Independent Environmental Monitoring Program: Port Hope Conversion Facility and Cameco Fuel Manufacturing
|Port Hope Conversion Facility and Cameco Fuel Manufacturing
|Cameco Corporation (Cameco)
|Port Hope Conversion Facility (PHCF) and Cameco Fuel Manufacturing (CFM)
|Municipality of Port Hope, Ontario
|PHCF converts uranium trioxide (UO3) powder into uranium dioxide (UO2) and uranium hexafluoride (UF6). UF6 is further processed elsewhere into fuel for light-water reactors, while the UO2 powder is further processed elsewhere into fuel for CANDU reactors. At CFM, UO2 powder is pressed into pellets and loaded into zirconium tubes. The tubes are then used to create finished reactor fuel bundles.
All CNSC licensees must maintain a comprehensive environmental protection program to monitor and control radiological (nuclear) and hazardous substances released from the facilities they oversee to determine concentrations of contaminants in the environment and assess potential exposure routes to the public.
The CNSC’s Independent Environmental Monitoring Program (IEMP) results in 2020 indicate that the public and the environment in the vicinity of the PHCF and CFM are protected and that no human health impacts are expected.
- Interactive map and IEMP results
- Data table Port Hope Conversion Facility and Cameco Fuel Manufacturing Download CSV (44.8 kb)
- Results: (2020) (2017) (2015 and 2014)
- Focus on health
Port Hope Conversion Facility and Cameco Fuel Manufacturing
1 The < symbol indicates that a result is below the provided laboratory analytical detection limit.
2 N/A – not available
3 For water samples, the results for non-radiological parameters are compared to the Canadian Council of Ministers of the Environment (CCME) Canadian Water Quality Guidelines for the Protection of Aquatic Life. Where no CCME guidelines exist, the Health Canada Guidelines for Canadian Drinking Water Quality are used.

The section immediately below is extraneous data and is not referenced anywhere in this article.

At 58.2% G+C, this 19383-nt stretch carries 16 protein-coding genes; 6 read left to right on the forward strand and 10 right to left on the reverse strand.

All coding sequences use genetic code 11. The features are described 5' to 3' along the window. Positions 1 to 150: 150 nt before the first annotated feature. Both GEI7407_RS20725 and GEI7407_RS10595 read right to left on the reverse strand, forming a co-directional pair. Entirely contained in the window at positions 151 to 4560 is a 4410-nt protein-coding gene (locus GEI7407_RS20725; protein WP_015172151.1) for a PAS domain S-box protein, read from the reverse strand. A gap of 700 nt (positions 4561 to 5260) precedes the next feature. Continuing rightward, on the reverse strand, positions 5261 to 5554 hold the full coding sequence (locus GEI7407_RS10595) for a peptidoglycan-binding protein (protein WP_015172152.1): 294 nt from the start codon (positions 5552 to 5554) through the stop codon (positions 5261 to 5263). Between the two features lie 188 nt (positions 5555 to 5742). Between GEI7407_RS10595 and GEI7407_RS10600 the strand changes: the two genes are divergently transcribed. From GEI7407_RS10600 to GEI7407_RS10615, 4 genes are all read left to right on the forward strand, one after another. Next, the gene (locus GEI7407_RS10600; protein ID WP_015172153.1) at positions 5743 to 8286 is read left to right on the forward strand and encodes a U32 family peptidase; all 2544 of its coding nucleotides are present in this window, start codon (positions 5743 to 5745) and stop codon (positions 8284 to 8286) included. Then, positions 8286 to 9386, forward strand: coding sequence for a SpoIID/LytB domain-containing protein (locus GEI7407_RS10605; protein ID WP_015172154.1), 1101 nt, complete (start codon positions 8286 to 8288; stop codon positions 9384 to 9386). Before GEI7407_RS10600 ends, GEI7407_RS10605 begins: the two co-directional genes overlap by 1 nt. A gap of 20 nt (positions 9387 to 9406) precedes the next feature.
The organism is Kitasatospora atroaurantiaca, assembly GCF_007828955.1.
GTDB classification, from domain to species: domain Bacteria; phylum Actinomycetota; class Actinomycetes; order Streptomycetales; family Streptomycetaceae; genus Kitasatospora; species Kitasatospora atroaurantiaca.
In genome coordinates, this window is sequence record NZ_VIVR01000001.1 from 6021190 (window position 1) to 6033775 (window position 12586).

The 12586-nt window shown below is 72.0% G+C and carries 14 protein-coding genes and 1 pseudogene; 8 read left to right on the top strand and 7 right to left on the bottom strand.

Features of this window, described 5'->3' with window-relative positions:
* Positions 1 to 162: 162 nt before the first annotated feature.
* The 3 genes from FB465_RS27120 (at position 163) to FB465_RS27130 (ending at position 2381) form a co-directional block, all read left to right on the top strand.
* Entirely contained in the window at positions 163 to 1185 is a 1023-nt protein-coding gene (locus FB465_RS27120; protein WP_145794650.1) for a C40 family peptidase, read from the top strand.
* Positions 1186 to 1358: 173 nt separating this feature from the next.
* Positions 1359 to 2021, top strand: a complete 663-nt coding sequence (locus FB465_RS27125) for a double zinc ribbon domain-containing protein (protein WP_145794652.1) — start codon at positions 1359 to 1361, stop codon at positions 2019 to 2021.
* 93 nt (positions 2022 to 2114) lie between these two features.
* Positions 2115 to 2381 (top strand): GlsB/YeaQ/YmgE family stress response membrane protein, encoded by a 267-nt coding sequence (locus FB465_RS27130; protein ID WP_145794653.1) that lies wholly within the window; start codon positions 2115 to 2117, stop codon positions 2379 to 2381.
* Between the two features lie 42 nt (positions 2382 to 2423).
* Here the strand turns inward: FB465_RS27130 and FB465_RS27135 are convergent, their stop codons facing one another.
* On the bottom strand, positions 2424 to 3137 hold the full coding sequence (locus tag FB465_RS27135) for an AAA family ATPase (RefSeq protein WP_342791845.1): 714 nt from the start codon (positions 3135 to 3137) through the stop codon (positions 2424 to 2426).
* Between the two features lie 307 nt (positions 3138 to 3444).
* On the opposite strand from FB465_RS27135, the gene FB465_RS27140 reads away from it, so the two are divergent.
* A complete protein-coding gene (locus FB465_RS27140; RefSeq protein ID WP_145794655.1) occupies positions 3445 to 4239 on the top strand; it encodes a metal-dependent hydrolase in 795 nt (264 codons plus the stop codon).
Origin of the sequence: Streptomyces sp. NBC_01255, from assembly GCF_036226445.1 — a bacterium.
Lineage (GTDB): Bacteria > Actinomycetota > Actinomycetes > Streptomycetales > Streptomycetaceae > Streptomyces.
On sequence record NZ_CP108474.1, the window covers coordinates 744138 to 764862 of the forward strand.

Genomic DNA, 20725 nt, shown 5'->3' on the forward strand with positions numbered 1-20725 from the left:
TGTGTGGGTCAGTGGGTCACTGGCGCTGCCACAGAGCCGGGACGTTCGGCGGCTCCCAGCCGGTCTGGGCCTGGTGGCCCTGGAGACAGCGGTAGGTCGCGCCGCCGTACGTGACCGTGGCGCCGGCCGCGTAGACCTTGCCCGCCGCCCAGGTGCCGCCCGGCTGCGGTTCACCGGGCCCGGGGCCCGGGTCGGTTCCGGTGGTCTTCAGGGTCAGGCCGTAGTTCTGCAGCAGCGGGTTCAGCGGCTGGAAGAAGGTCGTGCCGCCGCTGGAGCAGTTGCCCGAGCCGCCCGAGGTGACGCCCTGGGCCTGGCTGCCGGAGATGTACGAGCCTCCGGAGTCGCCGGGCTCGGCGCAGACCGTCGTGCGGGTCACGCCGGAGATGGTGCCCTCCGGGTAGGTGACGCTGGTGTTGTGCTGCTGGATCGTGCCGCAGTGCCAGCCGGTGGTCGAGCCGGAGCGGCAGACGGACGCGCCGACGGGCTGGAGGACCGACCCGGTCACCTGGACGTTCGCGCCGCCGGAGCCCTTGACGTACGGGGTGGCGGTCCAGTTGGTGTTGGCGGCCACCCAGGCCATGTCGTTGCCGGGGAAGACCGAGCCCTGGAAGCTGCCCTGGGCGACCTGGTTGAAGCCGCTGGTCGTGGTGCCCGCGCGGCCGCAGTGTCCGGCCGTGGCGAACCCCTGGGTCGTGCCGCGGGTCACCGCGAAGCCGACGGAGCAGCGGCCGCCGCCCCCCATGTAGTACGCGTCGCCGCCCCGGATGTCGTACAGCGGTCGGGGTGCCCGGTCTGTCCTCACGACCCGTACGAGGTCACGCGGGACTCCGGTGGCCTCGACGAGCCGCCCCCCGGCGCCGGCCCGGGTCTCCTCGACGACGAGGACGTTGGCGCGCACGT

4 For ammonia, the results for total ammonia are compared to the CCME Canadian Water Quality Guidelines for the Protection of Aquatic Life for fresh water based on a pH of 8.2 and temperature of 20ºC.
5 For soil samples, the CNSC laboratory began using the partial digestion method as opposed to the total digestion method that was used before 2020. This change was made in order for the results to be comparable to the CCME guidelines. As a result, soil concentrations are lower than previous years.
6 2020 sampling locations PH08, PH17 and PH20 were no longer accessible due to harbour remediation activities.
The 2020 IEMP sampling plan for PHCF and CFM focused on the measurement of relevant facility releases into the air, soil and water environment. A site-specific sampling plan was developed based on the licensee’s approved environmental monitoring programs and the CNSC’s regulatory experience with the sites. In October 2020, CNSC staff collected air, soil and water samples in publicly accessible areas outside the PHCF and CFM site perimeters.
Port Hope Conversion Facility